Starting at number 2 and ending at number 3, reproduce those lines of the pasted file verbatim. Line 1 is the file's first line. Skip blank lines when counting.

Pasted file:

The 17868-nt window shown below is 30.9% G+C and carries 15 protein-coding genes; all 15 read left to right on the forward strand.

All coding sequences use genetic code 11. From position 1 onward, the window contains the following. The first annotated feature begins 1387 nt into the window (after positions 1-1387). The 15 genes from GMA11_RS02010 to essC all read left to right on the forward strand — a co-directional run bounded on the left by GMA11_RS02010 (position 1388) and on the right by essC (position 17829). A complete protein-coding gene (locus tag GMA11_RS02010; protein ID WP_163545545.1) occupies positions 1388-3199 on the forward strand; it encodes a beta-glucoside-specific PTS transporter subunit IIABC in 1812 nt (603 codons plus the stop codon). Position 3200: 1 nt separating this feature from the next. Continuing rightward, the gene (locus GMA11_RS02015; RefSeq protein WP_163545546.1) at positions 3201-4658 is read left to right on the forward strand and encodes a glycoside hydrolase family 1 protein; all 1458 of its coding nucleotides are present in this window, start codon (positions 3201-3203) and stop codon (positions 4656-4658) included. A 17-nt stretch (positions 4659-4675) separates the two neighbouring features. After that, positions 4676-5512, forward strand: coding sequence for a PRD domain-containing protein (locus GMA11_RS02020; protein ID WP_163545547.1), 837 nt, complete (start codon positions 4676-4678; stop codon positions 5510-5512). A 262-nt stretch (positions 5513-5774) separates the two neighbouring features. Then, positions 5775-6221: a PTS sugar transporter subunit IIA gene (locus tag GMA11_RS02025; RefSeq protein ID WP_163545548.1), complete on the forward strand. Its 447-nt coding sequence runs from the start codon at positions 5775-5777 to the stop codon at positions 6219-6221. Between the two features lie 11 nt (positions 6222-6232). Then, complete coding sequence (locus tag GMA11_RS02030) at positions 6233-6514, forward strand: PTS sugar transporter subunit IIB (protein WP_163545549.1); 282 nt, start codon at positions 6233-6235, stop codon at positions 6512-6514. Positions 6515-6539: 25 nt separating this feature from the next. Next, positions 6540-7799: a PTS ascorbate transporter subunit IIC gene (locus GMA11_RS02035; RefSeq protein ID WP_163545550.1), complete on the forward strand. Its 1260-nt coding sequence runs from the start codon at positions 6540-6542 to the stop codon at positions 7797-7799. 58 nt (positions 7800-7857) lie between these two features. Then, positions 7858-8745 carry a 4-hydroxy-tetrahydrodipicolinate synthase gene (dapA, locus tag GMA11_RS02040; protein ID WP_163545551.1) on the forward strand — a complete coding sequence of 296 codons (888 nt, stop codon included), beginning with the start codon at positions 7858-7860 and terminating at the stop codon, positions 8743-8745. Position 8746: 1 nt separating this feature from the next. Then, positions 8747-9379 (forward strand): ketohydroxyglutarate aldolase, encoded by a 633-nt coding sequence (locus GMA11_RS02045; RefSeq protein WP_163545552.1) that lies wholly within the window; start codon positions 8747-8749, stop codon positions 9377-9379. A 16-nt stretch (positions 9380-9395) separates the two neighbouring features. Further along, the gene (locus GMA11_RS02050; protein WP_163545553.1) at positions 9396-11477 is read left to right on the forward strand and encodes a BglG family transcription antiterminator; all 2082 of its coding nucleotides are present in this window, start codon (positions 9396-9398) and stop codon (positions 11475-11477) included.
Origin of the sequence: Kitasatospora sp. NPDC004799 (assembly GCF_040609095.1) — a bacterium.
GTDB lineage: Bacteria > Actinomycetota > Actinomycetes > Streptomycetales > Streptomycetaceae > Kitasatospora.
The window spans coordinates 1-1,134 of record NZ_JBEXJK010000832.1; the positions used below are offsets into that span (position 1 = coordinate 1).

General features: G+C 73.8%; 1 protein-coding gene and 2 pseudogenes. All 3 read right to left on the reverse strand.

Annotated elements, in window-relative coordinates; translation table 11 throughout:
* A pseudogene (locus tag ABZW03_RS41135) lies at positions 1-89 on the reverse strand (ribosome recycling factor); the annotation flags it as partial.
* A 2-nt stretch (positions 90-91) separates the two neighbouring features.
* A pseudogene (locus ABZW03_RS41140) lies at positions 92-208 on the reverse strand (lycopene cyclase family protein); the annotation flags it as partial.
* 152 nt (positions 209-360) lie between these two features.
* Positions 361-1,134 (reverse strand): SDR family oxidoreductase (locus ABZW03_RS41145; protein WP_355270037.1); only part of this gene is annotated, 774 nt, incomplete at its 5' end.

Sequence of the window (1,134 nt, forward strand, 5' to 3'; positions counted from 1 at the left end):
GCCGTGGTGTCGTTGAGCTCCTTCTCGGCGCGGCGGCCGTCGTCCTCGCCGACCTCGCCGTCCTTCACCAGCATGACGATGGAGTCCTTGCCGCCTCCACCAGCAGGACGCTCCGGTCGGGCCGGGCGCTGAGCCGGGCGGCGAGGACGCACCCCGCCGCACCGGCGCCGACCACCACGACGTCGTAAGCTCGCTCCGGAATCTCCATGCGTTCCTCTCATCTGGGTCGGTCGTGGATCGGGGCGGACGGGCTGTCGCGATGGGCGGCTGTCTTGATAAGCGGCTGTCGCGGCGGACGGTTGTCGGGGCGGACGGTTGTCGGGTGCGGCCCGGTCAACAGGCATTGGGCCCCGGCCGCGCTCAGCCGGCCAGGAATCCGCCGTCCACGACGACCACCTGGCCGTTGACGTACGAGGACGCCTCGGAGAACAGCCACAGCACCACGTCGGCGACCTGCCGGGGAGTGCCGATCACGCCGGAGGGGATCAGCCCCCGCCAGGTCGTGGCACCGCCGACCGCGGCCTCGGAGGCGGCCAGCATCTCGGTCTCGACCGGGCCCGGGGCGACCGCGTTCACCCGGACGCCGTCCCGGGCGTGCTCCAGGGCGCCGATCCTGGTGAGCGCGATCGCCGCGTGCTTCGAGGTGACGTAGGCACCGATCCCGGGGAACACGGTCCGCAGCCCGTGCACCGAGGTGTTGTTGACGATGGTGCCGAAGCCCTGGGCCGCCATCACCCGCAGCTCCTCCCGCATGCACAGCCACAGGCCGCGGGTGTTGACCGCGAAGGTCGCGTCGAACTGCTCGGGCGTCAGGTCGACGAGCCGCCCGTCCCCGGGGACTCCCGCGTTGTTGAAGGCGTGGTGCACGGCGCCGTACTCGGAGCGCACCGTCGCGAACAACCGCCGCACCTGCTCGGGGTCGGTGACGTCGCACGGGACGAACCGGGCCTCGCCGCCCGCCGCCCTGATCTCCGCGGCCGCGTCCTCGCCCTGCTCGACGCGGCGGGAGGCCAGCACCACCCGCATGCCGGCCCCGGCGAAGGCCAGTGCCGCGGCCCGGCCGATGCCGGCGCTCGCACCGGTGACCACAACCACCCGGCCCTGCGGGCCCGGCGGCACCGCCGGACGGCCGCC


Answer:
All coding sequences use genetic code 11. From position 1 onward, the window contains the following. The first annotated feature begins 1387 nt into the window (after positions 1-1387). The 15 genes from GMA11_RS02010 to essC all read left to right on the forward strand — a co-directional run bounded on the left by GMA11_RS02010 (position 1388) and on the right by essC (position 17829). A complete protein-coding gene (locus tag GMA11_RS02010; protein ID WP_163545545.1) occupies positions 1388-3199 on the forward strand; it encodes a beta-glucoside-specific PTS transporter subunit IIABC in 1812 nt (603 codons plus the stop codon). Position 3200: 1 nt separating this feature from the next. Continuing rightward, the gene (locus GMA11_RS02015; RefSeq protein WP_163545546.1) at positions 3201-4658 is read left to right on the forward strand and encodes a glycoside hydrolase family 1 protein; all 1458 of its coding nucleotides are present in this window, start codon (positions 3201-3203) and stop codon (positions 4656-4658) included. A 17-nt stretch (positions 4659-4675) separates the two neighbouring features. After that, positions 4676-5512, forward strand: coding sequence for a PRD domain-containing protein (locus GMA11_RS02020; protein ID WP_163545547.1), 837 nt, complete (start codon positions 4676-4678; stop codon positions 5510-5512). A 262-nt stretch (positions 5513-5774) separates the two neighbouring features. Then, positions 5775-6221: a PTS sugar transporter subunit IIA gene (locus tag GMA11_RS02025; RefSeq protein ID WP_163545548.1), complete on the forward strand. Its 447-nt coding sequence runs from the start codon at positions 5775-5777 to the stop codon at positions 6219-6221. Between the two features lie 11 nt (positions 6222-6232). Then, complete coding sequence (locus tag GMA11_RS02030) at positions 6233-6514, forward strand: PTS sugar transporter subunit IIB (protein WP_163545549.1); 282 nt, start codon at positions 6233-6235, stop codon at positions 6512-6514. Positions 6515-6539: 25 nt separating this feature from the next. Next, positions 6540-7799: a PTS ascorbate transporter subunit IIC gene (locus GMA11_RS02035; RefSeq protein ID WP_163545550.1), complete on the forward strand. Its 1260-nt coding sequence runs from the start codon at positions 6540-6542 to the stop codon at positions 7797-7799. 58 nt (positions 7800-7857) lie between these two features. Then, positions 7858-8745 carry a 4-hydroxy-tetrahydrodipicolinate synthase gene (dapA, locus tag GMA11_RS02040; protein ID WP_163545551.1) on the forward strand — a complete coding sequence of 296 codons (888 nt, stop codon included), beginning with the start codon at positions 7858-7860 and terminating at the stop codon, positions 8743-8745. Position 8746: 1 nt separating this feature from the next. Then, positions 8747-9379 (forward strand): ketohydroxyglutarate aldolase, encoded by a 633-nt coding sequence (locus GMA11_RS02045; RefSeq protein WP_163545552.1) that lies wholly within the window; start codon positions 8747-8749, stop codon positions 9377-9379. A 16-nt stretch (positions 9380-9395) separates the two neighbouring features. Further along, the gene (locus GMA11_RS02050; protein WP_163545553.1) at positions 9396-11477 is read left to right on the forward strand and encodes a BglG family transcription antiterminator; all 2082 of its coding nucleotides are present in this window, start codon (positions 9396-9398) and stop codon (positions 11475-11477) included.
Origin of the sequence: Kitasatospora sp. NPDC004799 (assembly GCF_040609095.1) — a bacterium.